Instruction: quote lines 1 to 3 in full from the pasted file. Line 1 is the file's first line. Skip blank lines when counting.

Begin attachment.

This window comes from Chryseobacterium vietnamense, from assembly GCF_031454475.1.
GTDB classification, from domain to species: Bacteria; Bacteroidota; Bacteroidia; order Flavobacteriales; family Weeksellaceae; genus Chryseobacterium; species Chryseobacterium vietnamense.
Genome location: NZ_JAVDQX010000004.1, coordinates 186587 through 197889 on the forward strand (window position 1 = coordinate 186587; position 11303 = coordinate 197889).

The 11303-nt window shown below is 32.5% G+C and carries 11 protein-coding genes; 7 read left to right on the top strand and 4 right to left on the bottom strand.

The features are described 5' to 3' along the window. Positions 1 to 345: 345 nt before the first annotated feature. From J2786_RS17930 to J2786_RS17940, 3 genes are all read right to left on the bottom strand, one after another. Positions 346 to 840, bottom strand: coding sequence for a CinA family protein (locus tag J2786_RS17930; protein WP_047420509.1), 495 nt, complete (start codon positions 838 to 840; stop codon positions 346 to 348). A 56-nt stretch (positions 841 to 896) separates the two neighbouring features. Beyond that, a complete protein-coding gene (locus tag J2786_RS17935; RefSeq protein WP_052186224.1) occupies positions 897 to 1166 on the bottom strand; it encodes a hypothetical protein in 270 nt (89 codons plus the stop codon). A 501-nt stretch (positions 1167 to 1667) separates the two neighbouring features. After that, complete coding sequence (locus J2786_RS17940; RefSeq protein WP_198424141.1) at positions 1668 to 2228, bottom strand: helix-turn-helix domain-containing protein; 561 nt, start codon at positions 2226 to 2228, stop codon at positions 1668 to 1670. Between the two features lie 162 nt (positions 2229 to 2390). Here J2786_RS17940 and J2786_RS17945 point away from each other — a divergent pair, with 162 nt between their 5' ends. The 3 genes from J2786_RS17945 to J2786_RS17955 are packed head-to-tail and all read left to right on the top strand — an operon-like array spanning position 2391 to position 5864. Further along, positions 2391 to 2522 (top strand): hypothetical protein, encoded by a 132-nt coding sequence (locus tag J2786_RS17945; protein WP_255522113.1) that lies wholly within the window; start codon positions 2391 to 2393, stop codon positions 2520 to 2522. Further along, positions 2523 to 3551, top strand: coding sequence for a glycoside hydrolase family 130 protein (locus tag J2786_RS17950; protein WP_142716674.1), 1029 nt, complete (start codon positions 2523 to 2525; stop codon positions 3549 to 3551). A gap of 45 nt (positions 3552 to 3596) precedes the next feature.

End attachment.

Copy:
This window comes from Chryseobacterium vietnamense, from assembly GCF_031454475.1.
GTDB classification, from domain to species: Bacteria; Bacteroidota; Bacteroidia; order Flavobacteriales; family Weeksellaceae; genus Chryseobacterium; species Chryseobacterium vietnamense.
Genome location: NZ_JAVDQX010000004.1, coordinates 186587 through 197889 on the forward strand (window position 1 = coordinate 186587; position 11303 = coordinate 197889).